American Gerontocracy

Generational Warfare In Our Time

Prioritizing the World’s Problems

Younger Americans tend to look at the problems of the world and demand solutions. This desire for change and progress is a significant contributor to their political philosophy and political choices.

But we only have limited resources to solve those problems. In a world where reality constrains our ability to drive change, how do we reconcile our policy initiatives with resource constraints?

This article suggests a way — simple cost / benefit analysis — with fascinating implications for real policy.

The pain caused by the global food crisis has led many people to belatedly realize that we have prioritized growing crops to feed cars instead of people. That is only a small part of the real problem.

This crisis demonstrates what happens when we focus doggedly on one specific – and inefficient – solution to one particular global challenge. A reduction in carbon emissions has become an end in itself. The fortune spent on this exercise could achieve an astounding amount of good in areas that we hear a lot less about.

Research for the Copenhagen Consensus, in which Nobel laureate economists analyze new research about the costs and benefits of different solutions to world problems, shows that just $60 million spent on providing Vitamin A capsules and therapeutic Zinc supplements for under-2-year-olds would reach 80% of the infants in Sub-Saharan Africa and South Asia, with annual economic benefits (from lower mortality and improved health) of more than $1 billion. That means doing $17 worth of good for each dollar spent. Spending $1 billion on tuberculosis would avert an astonishing one million deaths, with annual benefits adding up to $30 billion. This gives $30 back on the dollar.

Heart disease represents more than a quarter of the death toll in poor countries. Developed nations treat acute heart attacks with inexpensive drugs. Spending $200 million getting these cheap drugs to poor countries would avert 300,000 deaths in a year.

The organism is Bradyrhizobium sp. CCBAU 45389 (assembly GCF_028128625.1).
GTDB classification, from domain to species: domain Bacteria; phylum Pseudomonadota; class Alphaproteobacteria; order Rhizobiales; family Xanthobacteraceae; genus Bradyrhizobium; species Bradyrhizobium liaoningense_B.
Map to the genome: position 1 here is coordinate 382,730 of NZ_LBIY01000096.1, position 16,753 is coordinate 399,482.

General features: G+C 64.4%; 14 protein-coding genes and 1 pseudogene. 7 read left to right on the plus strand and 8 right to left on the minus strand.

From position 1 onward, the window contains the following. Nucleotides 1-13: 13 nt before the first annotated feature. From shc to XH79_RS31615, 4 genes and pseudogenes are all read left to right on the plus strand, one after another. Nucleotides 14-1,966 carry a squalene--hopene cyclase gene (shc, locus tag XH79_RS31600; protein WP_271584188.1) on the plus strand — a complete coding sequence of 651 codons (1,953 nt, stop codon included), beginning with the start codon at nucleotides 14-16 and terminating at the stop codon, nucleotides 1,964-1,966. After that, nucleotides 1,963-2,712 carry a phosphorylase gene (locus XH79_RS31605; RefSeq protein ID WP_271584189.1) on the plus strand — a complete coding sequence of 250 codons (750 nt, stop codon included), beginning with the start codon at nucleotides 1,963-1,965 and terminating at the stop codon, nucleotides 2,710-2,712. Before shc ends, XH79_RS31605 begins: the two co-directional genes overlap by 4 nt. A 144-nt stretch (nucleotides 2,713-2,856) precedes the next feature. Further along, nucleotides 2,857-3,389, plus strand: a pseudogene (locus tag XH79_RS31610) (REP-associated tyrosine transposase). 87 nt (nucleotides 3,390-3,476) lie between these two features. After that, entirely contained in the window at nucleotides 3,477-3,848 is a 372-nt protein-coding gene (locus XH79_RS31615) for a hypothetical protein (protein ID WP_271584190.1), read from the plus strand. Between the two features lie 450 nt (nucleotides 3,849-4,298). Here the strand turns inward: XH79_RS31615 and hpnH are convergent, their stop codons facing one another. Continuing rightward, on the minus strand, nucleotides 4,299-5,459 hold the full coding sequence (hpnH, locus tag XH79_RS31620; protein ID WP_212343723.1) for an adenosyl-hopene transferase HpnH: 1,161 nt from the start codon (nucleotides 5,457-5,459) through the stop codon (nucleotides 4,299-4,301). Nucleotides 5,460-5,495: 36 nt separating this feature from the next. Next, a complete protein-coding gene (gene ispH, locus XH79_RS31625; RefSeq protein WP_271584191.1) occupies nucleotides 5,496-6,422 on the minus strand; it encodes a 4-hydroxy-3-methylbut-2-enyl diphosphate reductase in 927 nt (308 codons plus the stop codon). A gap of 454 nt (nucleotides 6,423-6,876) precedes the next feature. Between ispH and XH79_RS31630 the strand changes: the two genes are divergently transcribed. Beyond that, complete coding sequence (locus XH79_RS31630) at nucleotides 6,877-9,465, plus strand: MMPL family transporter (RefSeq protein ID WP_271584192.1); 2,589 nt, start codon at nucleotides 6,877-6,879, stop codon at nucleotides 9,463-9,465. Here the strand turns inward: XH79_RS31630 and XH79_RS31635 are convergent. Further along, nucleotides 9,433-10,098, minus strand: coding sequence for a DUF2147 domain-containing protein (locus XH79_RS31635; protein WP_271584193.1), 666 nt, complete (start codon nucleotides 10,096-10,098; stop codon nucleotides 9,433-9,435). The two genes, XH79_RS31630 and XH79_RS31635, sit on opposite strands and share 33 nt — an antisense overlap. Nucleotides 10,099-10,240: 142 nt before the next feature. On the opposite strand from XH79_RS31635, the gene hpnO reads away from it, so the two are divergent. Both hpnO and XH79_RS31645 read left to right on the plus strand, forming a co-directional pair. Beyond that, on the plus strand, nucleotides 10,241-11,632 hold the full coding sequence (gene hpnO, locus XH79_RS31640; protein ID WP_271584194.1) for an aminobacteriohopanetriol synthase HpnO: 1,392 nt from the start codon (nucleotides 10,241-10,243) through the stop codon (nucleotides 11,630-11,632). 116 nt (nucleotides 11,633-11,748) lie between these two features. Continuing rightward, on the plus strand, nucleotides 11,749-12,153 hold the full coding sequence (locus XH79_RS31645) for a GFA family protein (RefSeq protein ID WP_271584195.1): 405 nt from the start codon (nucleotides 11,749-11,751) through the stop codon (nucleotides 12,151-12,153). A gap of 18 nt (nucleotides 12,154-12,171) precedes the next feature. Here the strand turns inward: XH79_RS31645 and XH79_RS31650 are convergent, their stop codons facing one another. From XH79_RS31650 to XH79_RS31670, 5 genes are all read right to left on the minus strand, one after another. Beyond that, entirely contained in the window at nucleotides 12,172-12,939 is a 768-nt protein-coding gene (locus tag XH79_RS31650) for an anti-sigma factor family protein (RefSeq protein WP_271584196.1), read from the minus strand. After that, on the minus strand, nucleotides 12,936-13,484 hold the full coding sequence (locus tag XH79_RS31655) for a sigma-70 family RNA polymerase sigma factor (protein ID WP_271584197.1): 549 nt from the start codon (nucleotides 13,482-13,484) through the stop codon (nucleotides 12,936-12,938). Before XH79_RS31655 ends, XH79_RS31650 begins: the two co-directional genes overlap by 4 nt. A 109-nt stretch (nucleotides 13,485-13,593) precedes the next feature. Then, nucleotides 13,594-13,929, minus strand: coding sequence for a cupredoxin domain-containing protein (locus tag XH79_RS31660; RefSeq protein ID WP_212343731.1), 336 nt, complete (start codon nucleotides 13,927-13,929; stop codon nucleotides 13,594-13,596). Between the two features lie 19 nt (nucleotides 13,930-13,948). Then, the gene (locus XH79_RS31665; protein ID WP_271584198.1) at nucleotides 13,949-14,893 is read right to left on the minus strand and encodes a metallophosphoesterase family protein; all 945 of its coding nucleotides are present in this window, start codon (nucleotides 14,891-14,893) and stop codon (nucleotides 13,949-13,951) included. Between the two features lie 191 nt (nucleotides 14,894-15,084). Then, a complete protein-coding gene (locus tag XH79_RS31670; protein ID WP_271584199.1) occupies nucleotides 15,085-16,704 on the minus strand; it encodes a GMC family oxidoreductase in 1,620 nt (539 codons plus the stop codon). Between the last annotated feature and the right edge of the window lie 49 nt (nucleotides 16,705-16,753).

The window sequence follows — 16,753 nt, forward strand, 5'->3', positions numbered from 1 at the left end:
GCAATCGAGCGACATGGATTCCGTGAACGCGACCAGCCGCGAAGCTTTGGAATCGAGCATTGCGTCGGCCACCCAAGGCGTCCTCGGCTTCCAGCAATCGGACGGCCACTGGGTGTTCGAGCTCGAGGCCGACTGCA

A dollar spent on heart disease in a developing nation will achieve $25 worth of good. Contrast that to Operation Enduring Freedom, which Copenhagen Consensus research found in the two years after 2001 returned 9 cents for each dollar spent. Or with the 90 cents Copenhagen Consensus research shows is returned for every $1 spent on carbon mitigation policies.

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May 24, 2008 Posted by | Uncategorized | Leave a comment

The Bottom Line on Tax Policy

As I’ve pointed out before on this blog, there’s a gap between economic interest and voting patterns of younger Americans. I believe that much of this gap is explained by the fact that many younger Americans haven’t been taught the basics of economics. Obviously, this comes into play as we consider tax policy.

This recent article in the Wall Street Journal presents some pretty revolutionary and indisputable facts about tax policy in this country:

The interactions among the myriad participants in a tax system are as impossible to unravel as are those of the molecules in a gas, and the effects of tax policies are speculative and highly contentious. Will increasing tax rates on the rich increase revenues, as Barack Obama hopes, or hold back the economy, as John McCain fears? Or both?

Mr. Hauser uncovered the means to answer these questions definitively. On this page in 1993, he stated that “No matter what the tax rates have been, in postwar America tax revenues have remained at about 19.5% of GDP.” What a pity that his discovery has not been more widely disseminated.

 

Hauser's Law

 

The chart nearby, updating the evidence to 2007, confirms Hauser’s Law. The federal tax “yield” (revenues divided by GDP) has remained close to 19.5%, even as the top tax bracket was brought down from 91% to the present 35%. This is what scientists call an “independence theorem,” and it cuts the Gordian Knot of tax policy debate.

The data show that the tax yield has been independent of marginal tax rates over this period, but tax revenue is directly proportional to GDP. So if we want to increase tax revenue, we need to increase GDP.

What happens if we instead raise tax rates? Economists of all persuasions accept that a tax rate hike will reduce GDP, in which case Hauser’s Law says it will also lower tax revenue. That’s a highly inconvenient truth for redistributive tax policy, and it flies in the face of deeply felt beliefs about social justice. It would surely be unpopular today with those presidential candidates who plan to raise tax rates on the rich – if they knew about it.

An amazing truth has been revealed by a simple analysis of the data. Raising taxes on the rich will not reduce our deficit or fund more social programs, because it’s revenue impact is negligible.

The only tax poicy that makes sense is one that encourages economic growth.

May 24, 2008 Posted by | Uncategorized | Leave a comment